Moitra S.,Charnock Hospital and Research Center Pvt. Ltd. |
Das P.,Charnock Hospital and Research Center Pvt. Ltd.
Journal of Clinical and Diagnostic Research | Year: 2014
Stevens-Johnson syndrome (SJS) and toxic epidermal necrolysis (TEN) are severe cutaneous adverse reactions (SCAR) which are frequently caused by exposure to drugs and cause significant morbidity and mortality. A careful literature search revealed that only a few reports of diclofenac induced and one case of serratiopeptidase associated case report of SJS or TEN have been published till date. However, to our knowledge, no case report of diclofenac-serratiopeptidase combination induced SJS have been published till date. In this backdrop, we describe the first case of a 62-year-old woman who developed diffuse, erythematous rash on face, trunk and both extremities which later turned into blisters following five day treatment with diclofenac and serratiopeptidase combination. There was extensive ulceration of buccal, genital and ocular mucosa. The body surface area involvement of the patient at the time of presentation was 9%. A provisional diagnosis of SJS was made by the treating physician. After administration of intravenous antibiotic, topical antiseptic, anti-histamine, topical lubricants, fluid therapy and parenteral nutrition patient recovered and were discharged.
Moitra S.,Charnock Hospital and Research Center Pvt. Ltd |
Sen S.,ICARE Institute of Medical science and Research |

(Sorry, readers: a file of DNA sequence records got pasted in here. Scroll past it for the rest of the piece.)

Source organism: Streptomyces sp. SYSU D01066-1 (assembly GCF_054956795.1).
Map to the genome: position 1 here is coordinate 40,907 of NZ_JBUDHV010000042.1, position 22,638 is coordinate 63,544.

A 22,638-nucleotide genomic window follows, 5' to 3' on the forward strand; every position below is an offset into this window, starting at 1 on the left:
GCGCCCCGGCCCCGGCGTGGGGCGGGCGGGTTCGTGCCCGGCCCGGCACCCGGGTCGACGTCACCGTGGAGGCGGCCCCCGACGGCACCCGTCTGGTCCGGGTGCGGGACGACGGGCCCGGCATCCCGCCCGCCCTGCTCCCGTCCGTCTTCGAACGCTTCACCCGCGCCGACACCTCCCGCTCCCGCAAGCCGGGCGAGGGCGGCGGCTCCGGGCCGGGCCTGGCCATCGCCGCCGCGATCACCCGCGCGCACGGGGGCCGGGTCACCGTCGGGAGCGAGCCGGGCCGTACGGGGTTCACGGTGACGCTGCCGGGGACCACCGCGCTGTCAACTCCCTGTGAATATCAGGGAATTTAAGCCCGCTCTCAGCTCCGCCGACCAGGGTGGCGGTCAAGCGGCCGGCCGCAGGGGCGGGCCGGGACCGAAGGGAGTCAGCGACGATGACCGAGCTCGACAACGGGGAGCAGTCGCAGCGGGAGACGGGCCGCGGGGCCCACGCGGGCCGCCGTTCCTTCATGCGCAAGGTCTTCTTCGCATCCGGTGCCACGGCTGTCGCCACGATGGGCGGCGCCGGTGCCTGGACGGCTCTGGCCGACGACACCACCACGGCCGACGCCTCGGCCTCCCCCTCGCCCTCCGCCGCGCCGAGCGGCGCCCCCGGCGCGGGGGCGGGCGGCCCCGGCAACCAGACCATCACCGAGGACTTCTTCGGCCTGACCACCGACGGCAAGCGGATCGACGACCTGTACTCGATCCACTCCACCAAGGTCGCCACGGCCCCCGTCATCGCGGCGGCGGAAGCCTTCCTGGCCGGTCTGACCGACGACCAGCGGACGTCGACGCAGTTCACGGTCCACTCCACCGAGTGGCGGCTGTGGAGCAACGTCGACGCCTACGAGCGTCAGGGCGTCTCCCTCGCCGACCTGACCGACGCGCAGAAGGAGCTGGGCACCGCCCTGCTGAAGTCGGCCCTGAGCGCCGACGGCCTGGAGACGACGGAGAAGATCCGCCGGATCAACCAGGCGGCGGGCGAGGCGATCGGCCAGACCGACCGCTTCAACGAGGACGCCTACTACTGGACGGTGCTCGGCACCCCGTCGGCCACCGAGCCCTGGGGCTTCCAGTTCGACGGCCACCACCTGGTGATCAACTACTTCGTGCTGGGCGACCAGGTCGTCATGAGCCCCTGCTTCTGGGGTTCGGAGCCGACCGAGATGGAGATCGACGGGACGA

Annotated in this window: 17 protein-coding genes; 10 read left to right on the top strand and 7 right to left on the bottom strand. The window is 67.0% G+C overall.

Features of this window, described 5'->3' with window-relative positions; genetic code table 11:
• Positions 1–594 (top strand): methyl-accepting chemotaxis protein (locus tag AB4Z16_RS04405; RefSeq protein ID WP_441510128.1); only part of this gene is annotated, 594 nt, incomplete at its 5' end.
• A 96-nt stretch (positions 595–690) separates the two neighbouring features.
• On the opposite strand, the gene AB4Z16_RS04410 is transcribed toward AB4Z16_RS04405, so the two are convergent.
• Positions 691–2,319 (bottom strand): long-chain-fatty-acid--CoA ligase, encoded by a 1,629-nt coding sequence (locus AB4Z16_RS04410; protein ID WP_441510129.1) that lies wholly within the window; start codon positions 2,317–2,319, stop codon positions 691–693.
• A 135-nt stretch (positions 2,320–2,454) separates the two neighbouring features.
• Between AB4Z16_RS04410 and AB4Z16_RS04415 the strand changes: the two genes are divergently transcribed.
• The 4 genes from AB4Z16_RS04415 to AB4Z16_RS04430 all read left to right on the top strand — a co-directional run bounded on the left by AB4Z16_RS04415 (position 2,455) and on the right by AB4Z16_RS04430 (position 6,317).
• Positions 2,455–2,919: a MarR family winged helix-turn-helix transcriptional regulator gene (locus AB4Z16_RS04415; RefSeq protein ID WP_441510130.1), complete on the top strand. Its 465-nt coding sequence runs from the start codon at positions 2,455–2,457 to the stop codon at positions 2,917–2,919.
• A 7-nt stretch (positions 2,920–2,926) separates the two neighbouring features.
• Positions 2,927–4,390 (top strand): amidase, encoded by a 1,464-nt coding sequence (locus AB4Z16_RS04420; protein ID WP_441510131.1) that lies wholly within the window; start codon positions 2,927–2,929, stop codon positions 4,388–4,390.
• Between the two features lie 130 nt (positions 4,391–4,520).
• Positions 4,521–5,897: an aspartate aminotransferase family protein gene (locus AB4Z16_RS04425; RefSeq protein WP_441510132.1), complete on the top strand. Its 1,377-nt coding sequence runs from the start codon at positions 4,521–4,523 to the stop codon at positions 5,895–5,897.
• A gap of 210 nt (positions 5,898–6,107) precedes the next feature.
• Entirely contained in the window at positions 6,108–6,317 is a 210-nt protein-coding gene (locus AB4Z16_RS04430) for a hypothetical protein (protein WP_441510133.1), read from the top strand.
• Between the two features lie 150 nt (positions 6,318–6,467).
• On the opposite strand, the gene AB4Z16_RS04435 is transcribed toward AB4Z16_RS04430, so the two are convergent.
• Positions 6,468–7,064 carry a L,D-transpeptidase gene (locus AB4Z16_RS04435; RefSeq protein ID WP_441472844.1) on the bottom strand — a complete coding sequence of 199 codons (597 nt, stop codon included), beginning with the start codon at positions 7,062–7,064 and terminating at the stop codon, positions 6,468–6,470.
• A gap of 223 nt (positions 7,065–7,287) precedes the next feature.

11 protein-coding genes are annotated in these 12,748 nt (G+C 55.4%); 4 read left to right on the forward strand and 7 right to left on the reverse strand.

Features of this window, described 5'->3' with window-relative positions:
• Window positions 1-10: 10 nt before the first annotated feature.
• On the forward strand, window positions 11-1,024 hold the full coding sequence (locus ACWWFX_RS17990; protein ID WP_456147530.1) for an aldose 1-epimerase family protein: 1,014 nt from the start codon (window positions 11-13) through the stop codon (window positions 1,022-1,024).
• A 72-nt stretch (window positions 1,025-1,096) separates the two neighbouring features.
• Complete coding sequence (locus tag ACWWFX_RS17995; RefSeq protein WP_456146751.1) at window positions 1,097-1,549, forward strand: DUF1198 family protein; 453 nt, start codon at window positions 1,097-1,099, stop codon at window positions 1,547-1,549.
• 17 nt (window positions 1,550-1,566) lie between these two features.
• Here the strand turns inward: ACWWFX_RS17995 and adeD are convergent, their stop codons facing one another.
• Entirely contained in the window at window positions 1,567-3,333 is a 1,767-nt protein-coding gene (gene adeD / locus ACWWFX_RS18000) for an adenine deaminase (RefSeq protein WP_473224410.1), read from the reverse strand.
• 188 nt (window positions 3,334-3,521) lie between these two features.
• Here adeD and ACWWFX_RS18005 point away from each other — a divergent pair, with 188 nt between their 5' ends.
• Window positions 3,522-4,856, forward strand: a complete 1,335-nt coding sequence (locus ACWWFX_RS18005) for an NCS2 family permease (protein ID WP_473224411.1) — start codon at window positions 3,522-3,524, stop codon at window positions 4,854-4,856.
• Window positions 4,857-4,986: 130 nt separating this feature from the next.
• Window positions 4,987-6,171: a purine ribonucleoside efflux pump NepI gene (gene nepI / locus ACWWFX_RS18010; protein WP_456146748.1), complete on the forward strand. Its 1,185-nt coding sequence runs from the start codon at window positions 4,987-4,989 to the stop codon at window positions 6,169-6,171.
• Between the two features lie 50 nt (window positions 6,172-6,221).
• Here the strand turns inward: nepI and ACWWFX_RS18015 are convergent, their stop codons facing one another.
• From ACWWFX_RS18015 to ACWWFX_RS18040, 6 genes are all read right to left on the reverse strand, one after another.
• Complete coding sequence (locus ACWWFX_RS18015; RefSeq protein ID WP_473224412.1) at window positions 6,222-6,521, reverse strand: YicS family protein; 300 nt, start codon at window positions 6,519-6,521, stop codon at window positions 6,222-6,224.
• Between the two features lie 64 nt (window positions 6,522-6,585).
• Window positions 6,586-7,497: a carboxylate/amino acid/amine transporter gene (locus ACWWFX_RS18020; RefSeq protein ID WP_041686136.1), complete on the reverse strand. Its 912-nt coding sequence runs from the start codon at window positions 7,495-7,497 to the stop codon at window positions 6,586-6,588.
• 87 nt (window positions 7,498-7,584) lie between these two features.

Banerjee I.,Lady Hardinge Medical College |
Sikder A.,Chittaranjan Seva Sadan |
Das P.,Charnock Hospital and Research Center Pvt. Ltd
Journal of Clinical and Diagnostic Research | Year: 2015
Bullous pemphigoid is an autoimmune cutaneous blistering disorder, the exact pathogenesis of which is still not fully elucidated. Drug-induced bullous pemphigoid eruptions are rare but have been reported earlier with the use of frusemide, psoralens, ibuprofen, galantamine hydrobromide, ACE inhibitors like captopril, spironolactone, penicillin, ampicillin, levofloxacin, penicillamine. We hereby report a case of metronidazole induced bullous pemphigoid (BP) in a 52-year-old male patient suffering from liver abscess following 4 days of drug administration. The skin biopsy findings obtained from the patient were consistent with the diagnosis of bullous pemphigoid (BP). Metronidazole was discontinued and symptomatic treatment was offered to the patient. Following withdrawal of metronidazole, the bullae subsided in the next 7-10 days without any significant residual scarring. The causality assessment performed as per the Naranjo algorithm revealed the case to be probable (Naranjo score 7). © 2015 Journal of Clinical and Diagnostic Research. All rights reserved.